Are Individuals with AB Blood Group more Susceptible to COVID-19?

Researchers worldwide are conducting extensive research to understand the nature of the virus. They have found a strong correlation between the ABO blood group and SARS-CoV-2 regarding its morbidity and mortality. New research from India published on a preprint server has associated blood group ABO and asymptomatic COVID-19.

This study used random serosurveillance and blood group testing of street vendors in northern India. The data was collected from 509 individuals from three districts of the eastern Uttar Pradesh region. Researchers have reported that the seroprevalence of all the districts considered in this study was greater than 0.4.

This increased seroprevalence indicates that the majority of SARS-CoV-2 infections were owing to asymptomatic infections. The blood group of SARS-CoV-2 infected individuals was estimated and grouped. Scientists have reported that the ABO blood group distribution of 215 seropositive people showed 0.223, 0.312, 0.107, and 0.358 frequency of A, B, O, and AB blood groups, respectively.

In this study, a considerable inconsistency was found in the relative blood group distribution, especially between O and AB. Among the seropositive group, the blood group AB was significantly higher, while blood group O was significantly lower. This result is similar to the previously published data on seropositive individuals. Thereby, the current research has established a strong association of blood groups O and AB with COVID-19 susceptibility. While assessing which blood group is more at risk of COVID-19 infection, scientists revealed that individuals with blood group AB are at a much higher risk of getting COVID-19 infection than individuals with blood group O type.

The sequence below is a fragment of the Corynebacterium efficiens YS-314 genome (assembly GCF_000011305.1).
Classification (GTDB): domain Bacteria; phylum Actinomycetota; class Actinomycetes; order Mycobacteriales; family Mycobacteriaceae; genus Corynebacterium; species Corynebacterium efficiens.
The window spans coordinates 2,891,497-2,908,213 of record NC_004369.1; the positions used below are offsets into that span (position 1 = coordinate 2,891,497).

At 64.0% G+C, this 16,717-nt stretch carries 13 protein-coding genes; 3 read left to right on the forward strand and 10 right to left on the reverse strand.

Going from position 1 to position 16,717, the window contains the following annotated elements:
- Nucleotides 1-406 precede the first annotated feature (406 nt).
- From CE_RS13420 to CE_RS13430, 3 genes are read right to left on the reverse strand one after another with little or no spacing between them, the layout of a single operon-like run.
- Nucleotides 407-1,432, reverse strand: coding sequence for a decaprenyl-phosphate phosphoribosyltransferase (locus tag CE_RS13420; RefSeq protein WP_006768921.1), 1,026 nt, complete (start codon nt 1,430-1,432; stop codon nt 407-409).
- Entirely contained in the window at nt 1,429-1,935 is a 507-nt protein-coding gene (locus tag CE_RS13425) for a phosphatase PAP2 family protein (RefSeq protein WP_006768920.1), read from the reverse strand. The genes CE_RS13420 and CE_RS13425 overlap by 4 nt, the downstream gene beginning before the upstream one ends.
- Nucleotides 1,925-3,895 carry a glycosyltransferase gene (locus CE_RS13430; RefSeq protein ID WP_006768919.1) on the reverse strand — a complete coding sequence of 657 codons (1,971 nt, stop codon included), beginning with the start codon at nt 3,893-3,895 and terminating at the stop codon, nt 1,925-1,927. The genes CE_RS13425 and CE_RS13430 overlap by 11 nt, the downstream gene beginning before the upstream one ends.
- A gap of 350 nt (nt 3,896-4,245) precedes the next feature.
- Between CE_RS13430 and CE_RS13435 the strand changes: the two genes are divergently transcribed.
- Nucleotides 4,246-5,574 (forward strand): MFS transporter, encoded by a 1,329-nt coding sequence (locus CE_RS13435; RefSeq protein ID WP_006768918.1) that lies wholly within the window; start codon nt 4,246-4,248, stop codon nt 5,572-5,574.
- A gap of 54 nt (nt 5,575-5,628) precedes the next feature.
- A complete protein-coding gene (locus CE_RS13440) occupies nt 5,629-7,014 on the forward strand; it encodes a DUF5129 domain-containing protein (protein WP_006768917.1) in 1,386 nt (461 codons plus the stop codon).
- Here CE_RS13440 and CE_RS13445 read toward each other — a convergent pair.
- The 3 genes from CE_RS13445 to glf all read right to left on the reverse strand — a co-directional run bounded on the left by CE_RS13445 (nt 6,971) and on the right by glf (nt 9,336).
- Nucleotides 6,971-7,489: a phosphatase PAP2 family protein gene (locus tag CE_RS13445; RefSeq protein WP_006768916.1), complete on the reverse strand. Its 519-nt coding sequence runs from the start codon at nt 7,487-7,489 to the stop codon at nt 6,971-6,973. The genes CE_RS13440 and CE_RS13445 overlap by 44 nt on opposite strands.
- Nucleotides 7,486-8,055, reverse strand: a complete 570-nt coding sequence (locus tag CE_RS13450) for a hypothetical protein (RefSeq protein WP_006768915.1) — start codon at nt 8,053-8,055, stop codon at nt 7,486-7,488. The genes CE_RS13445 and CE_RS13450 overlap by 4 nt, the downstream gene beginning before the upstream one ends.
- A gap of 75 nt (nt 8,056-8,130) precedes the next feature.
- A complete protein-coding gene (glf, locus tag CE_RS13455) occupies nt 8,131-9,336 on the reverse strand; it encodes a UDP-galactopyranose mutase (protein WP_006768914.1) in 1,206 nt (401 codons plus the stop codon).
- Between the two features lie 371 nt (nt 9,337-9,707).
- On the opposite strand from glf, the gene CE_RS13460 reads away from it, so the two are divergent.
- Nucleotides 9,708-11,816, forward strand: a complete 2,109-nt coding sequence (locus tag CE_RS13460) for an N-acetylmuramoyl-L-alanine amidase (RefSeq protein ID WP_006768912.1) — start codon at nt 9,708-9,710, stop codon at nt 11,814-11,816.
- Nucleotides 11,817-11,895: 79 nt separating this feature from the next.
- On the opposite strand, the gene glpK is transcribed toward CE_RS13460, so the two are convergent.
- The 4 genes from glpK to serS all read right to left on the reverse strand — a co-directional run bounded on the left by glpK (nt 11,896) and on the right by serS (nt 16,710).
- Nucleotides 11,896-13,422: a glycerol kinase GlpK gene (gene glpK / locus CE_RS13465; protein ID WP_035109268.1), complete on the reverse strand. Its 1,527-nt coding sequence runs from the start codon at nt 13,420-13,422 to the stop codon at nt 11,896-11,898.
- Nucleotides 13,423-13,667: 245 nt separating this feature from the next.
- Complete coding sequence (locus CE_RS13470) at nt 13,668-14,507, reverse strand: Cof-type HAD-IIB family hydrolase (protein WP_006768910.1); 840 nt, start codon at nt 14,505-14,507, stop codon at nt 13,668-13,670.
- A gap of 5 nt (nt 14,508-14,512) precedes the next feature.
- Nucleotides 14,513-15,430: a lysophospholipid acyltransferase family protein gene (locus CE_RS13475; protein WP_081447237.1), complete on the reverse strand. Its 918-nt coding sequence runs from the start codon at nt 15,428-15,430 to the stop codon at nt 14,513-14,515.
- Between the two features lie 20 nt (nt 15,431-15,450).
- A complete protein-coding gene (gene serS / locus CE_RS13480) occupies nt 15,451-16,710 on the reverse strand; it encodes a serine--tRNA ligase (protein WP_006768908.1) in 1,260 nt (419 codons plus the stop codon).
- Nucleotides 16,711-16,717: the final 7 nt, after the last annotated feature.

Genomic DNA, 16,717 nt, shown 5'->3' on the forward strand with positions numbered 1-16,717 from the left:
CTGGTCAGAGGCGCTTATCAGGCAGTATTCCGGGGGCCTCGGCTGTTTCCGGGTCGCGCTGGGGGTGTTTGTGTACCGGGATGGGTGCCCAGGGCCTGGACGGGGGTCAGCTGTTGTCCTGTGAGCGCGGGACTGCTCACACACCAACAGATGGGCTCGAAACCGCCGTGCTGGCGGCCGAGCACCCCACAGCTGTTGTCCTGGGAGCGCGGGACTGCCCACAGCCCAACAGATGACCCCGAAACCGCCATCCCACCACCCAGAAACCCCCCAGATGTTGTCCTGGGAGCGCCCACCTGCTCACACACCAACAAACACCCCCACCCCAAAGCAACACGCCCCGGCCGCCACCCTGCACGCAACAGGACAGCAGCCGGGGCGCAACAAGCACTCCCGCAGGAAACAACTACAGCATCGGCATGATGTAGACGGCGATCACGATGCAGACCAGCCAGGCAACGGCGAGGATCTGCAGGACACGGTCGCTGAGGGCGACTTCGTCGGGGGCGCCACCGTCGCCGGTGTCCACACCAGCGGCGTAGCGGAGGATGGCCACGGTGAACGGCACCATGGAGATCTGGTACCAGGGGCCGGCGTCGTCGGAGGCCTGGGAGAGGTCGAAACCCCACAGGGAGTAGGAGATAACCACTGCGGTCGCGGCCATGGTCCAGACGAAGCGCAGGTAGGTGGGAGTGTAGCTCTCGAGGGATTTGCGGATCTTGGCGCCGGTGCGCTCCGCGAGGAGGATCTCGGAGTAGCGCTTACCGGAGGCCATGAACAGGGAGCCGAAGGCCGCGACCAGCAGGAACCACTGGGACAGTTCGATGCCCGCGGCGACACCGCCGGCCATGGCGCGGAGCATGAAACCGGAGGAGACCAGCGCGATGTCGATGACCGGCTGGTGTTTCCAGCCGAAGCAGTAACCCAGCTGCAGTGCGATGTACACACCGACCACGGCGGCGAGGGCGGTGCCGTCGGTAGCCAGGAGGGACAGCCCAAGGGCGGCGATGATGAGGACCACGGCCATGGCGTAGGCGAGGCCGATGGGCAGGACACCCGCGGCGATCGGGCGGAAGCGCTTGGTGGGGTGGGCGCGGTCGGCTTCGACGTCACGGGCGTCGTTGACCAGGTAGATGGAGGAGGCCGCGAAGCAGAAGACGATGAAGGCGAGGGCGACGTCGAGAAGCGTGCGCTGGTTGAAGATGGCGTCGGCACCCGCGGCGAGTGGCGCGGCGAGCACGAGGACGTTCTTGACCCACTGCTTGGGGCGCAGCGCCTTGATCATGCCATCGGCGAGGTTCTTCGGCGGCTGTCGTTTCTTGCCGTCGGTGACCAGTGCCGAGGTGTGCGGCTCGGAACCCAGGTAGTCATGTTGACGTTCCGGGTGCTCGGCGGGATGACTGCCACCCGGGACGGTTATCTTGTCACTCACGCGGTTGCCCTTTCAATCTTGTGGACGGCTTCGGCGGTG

This research developed a risk scale which indicated that individuals with blood group AB are most susceptible or at the highest risk of being infected with SARS-CoV-2, followed by blood group A and B. However, blood group O is placed at the lower end of this risk scale, indicating this blood group is at a considerably lower risk of being infected. Previous research stated that Rh-negative blood type plays a protective role against SARS-CoV-2. This study did not find any link between the Rh factor and COVID-19.

However, it must be mentioned that there were a limited number of Rh-negative samples. One of the limitations of this study is that it did not consider data on individuals who are severely infected with SARS-CoV-2. Thereby, the relationship between blood group and COVID-19 severity is not projected. However, one interesting outcome of the research is that even though the AB blood group is most susceptible to COVID-19 infection, it may not be at a high risk of severity.

Ref Link: https://www.medrxiv.org/content/10.1101/2021.04.01.21254681v1